Out of Eden, by Marc Feustel for The British Journal of Photography

With her latest series Song of Fruit and Contention, which focuses on modern-day Armenia, the Franco-American photographer Sabine Mirlesse looks beyond the genocide to explore the foundational role of myth in the Armenian people’s powerful sense of collective identity.

Before she first visited Armenia, Sabine Mirlesse had no connections in the country and knew little about it beyond a few stories she had heard from friends. When I asked her what drew her there in the first place, she explained, “I think everyone has a list of places they want to go to for some reason. Sometimes it can be because you heard a song or read a novel, or because someone told you a story about that place. Armenia has always been on that list for me.”

Shortly after completing an artist residency in Iceland, a “very positive experience” that led to her first book, As if it should have been a quarry (Damiani, 2013), Mirlesse decided to look into residencies in Armenia. After having been accepted to what appeared to be the only Armenian artist residency, she made her first trip to the country for a period of six weeks in late 2012.

Beyond her instinctive attraction to the region, Mirlesse was intrigued to discover that Armenia is said to be the hypothesized location of the Garden of Eden. Having completed an undergraduate degree in Religious Studies and English Literature at McGill University in Montreal, she was fascinated by this idea. “This story raised so many questions. Do the Armenians really believe it? And what if it’s true? Who am I to say that it isn’t?” While she didn’t yet know that it would later become the spine of her project, Mirlesse was curious to see just how that myth would manifest itself on the ground.

Arriving at the airport in the capital, Yerevan, Mirlesse remembers being immediately struck by the overwhelming presence of Mount Ararat, the mountain that overlooks Yerevan. “When you get there, the first thing you see is Ararat. The mountain is even on the passport stamp: that mythology is present from the moment you get off the plane.”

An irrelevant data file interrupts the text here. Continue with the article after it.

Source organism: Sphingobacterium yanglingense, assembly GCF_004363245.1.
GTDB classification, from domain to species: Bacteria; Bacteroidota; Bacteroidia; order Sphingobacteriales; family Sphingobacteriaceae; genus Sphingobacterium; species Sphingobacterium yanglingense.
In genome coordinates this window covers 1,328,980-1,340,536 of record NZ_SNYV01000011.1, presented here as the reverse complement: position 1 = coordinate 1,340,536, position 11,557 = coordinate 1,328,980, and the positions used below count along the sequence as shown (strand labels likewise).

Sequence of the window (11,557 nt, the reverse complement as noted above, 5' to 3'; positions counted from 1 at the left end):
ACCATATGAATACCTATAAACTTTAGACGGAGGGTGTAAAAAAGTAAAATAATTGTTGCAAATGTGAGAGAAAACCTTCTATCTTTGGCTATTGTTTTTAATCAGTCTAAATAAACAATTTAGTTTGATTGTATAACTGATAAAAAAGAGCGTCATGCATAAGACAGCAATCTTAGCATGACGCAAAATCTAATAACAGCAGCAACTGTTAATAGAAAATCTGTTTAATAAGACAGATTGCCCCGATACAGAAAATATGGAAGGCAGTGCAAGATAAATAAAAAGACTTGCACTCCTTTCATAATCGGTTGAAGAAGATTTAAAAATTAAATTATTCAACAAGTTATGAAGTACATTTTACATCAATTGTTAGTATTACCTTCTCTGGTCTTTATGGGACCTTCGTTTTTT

Although it is located in neighbouring Turkey, the Armenians see Mount Ararat as their own, a powerful symbol of their national identity. The potency of the symbol stems from the fact that Ararat is said to be the place where Noah’s Ark landed after the flood. In fact, in the Armenian language, the country not is not referred to as Armenia but as Hayastan or land of Hayk — Noah’s great-great-grandson, according to legend.

Over the course of the next six weeks Mirlesse travelled across the country, visiting sites of national importance, from UNESCO World Heritage sites to those that were in some way related to biblical times. “I didn’t really know what to expect,” she says. “I was curious about these biblical references, but I wasn’t sure how present they would be.”

Mirlesse compares her photographic approach during this time to that of a “travel diary.” Rather than a studied documentation of the locations she visited, her images are more like a collection of fragments of her experiences, moments gathered along the way that appeared significant to her.

Having returned to New York at the end of the residency, Mirlesse felt concerned that the trip would have been an interesting cultural experience but that she “was going to come out of it with nothing.” While she was unsure of what shape the project would take, she recognized that, “In my process, I need some distance to figure out what it is that interests me.”